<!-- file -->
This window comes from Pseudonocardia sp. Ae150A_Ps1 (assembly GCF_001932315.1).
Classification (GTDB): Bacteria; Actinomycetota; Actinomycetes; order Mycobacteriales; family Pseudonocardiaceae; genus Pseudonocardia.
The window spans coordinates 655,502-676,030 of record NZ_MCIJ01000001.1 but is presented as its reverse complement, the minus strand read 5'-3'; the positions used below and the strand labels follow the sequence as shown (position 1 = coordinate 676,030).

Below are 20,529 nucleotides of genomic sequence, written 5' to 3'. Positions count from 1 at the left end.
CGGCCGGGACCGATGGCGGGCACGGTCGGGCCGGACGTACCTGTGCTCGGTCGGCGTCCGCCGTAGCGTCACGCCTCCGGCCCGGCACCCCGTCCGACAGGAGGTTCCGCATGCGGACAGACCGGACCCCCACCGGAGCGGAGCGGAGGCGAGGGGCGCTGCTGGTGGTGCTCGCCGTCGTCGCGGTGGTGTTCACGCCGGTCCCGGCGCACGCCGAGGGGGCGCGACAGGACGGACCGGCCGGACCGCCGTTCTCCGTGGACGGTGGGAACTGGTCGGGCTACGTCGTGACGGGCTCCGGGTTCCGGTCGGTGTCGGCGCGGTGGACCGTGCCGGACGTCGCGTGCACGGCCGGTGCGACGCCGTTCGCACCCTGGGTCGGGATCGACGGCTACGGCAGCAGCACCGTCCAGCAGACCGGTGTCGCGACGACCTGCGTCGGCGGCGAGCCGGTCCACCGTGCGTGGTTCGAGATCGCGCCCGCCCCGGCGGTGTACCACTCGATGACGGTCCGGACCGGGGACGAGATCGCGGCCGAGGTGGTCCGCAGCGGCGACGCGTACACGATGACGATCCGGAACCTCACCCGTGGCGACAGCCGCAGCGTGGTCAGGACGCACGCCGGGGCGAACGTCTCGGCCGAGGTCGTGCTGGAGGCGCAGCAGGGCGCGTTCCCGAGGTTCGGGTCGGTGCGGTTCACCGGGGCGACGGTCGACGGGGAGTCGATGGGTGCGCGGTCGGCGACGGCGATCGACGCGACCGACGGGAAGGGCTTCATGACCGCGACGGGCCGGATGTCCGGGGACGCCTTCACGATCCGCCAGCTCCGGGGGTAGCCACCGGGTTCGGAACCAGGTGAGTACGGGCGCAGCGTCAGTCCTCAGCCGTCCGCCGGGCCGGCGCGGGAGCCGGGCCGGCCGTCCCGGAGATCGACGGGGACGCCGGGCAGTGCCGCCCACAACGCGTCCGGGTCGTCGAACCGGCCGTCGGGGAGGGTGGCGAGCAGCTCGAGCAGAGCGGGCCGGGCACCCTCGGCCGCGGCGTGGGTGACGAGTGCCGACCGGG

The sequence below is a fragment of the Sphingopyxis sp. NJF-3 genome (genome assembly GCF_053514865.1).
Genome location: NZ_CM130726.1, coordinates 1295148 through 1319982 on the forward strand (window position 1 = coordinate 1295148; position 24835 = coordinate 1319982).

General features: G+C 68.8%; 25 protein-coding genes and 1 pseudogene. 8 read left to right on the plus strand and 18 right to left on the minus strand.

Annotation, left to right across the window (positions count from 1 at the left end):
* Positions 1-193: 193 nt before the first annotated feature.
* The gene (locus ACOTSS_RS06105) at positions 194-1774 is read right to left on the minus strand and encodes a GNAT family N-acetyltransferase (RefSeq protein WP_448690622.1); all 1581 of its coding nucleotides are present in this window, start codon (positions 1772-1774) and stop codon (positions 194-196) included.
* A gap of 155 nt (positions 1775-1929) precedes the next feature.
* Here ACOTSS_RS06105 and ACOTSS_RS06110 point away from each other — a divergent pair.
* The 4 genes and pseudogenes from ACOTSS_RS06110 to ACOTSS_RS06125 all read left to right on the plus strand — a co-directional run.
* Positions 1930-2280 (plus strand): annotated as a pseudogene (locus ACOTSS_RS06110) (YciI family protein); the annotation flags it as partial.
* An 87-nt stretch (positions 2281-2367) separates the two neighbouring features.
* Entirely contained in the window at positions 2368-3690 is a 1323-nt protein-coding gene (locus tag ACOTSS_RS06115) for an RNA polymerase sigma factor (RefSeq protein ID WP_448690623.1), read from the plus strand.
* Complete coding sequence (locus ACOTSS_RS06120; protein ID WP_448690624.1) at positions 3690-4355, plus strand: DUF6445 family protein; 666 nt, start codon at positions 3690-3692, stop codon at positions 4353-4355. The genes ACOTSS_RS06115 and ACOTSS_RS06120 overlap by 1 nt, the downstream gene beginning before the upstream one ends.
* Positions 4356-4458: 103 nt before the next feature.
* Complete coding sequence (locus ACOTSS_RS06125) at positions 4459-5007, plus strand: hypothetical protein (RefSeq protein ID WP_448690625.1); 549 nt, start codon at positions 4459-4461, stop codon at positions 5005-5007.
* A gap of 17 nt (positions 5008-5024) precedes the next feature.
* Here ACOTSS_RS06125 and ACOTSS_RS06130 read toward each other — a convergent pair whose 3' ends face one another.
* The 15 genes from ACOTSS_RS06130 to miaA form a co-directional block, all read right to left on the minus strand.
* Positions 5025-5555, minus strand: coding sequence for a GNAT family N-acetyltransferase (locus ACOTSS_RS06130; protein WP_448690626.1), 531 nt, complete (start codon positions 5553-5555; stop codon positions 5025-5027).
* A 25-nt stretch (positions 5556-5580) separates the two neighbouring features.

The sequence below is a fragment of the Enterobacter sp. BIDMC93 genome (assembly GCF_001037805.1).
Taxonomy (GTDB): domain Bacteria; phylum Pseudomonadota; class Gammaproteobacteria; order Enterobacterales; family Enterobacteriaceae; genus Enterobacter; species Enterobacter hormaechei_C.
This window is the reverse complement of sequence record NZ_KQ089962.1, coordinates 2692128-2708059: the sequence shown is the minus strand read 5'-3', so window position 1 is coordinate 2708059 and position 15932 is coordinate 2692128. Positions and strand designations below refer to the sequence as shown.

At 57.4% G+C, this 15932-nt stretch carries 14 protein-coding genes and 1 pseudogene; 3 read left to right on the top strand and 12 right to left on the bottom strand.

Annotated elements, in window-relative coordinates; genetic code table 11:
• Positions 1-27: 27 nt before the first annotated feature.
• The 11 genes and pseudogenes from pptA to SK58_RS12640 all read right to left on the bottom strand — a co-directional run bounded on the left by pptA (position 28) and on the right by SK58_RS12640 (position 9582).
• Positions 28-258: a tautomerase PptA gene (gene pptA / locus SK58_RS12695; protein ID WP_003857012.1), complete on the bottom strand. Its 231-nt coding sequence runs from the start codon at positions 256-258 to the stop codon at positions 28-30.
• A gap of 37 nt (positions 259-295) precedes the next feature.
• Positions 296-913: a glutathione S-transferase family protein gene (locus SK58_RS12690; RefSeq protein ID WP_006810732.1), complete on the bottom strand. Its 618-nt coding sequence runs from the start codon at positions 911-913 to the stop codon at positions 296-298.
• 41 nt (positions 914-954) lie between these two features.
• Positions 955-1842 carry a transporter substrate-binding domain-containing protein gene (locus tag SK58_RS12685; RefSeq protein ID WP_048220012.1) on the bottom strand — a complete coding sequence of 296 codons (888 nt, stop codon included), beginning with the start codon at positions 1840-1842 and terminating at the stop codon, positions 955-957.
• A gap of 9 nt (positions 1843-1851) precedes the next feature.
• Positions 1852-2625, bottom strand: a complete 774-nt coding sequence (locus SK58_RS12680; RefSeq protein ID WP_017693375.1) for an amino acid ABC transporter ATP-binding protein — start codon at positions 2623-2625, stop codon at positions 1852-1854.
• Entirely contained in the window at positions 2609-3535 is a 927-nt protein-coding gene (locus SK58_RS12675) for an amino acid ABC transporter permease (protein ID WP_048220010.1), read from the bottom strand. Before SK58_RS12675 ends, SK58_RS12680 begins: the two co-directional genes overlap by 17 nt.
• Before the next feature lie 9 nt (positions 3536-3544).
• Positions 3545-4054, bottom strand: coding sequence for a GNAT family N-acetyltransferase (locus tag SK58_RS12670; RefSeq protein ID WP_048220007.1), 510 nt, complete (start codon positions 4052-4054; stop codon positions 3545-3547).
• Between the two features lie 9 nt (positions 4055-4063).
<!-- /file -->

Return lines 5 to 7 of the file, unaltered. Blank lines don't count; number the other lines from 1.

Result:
CGGCCGGGACCGATGGCGGGCACGGTCGGGCCGGACGTACCTGTGCTCGGTCGGCGTCCGCCGTAGCGTCACGCCTCCGGCCCGGCACCCCGTCCGACAGGAGGTTCCGCATGCGGACAGACCGGACCCCCACCGGAGCGGAGCGGAGGCGAGGGGCGCTGCTGGTGGTGCTCGCCGTCGTCGCGGTGGTGTTCACGCCGGTCCCGGCGCACGCCGAGGGGGCGCGACAGGACGGACCGGCCGGACCGCCGTTCTCCGTGGACGGTGGGAACTGGTCGGGCTACGTCGTGACGGGCTCCGGGTTCCGGTCGGTGTCGGCGCGGTGGACCGTGCCGGACGTCGCGTGCACGGCCGGTGCGACGCCGTTCGCACCCTGGGTCGGGATCGACGGCTACGGCAGCAGCACCGTCCAGCAGACCGGTGTCGCGACGACCTGCGTCGGCGGCGAGCCGGTCCACCGTGCGTGGTTCGAGATCGCGCCCGCCCCGGCGGTGTACCACTCGATGACGGTCCGGACCGGGGACGAGATCGCGGCCGAGGTGGTCCGCAGCGGCGACGCGTACACGATGACGATCCGGAACCTCACCCGTGGCGACAGCCGCAGCGTGGTCAGGACGCACGCCGGGGCGAACGTCTCGGCCGAGGTCGTGCTGGAGGCGCAGCAGGGCGCGTTCCCGAGGTTCGGGTCGGTGCGGTTCACCGGGGCGACGGTCGACGGGGAGTCGATGGGTGCGCGGTCGGCGACGGCGATCGACGCGACCGACGGGAAGGGCTTCATGACCGCGACGGGCCGGATGTCCGGGGACGCCTTCACGATCCGCCAGCTCCGGGGGTAGCCACCGGGTTCGGAACCAGGTGAGTACGGGCGCAGCGTCAGTCCTCAGCCGTCCGCCGGGCCGGCGCGGGAGCCGGGCCGGCCGTCCCGGAGATCGACGGGGACGCCGGGCAGTGCCGCCCACAACGCGTCCGGGTCGTCGAACCGGCCGTCGGGGAGGGTGGCGAGCAGCTCGAGCAGAGCGGGCCGGGCACCCTCGGCCGCGGCGTGGGTGACGAGTGCCGACCGGG

The sequence below is a fragment of the Sphingopyxis sp. NJF-3 genome (genome assembly GCF_053514865.1).
Genome location: NZ_CM130726.1, coordinates 1295148 through 1319982 on the forward strand (window position 1 = coordinate 1295148; position 24835 = coordinate 1319982).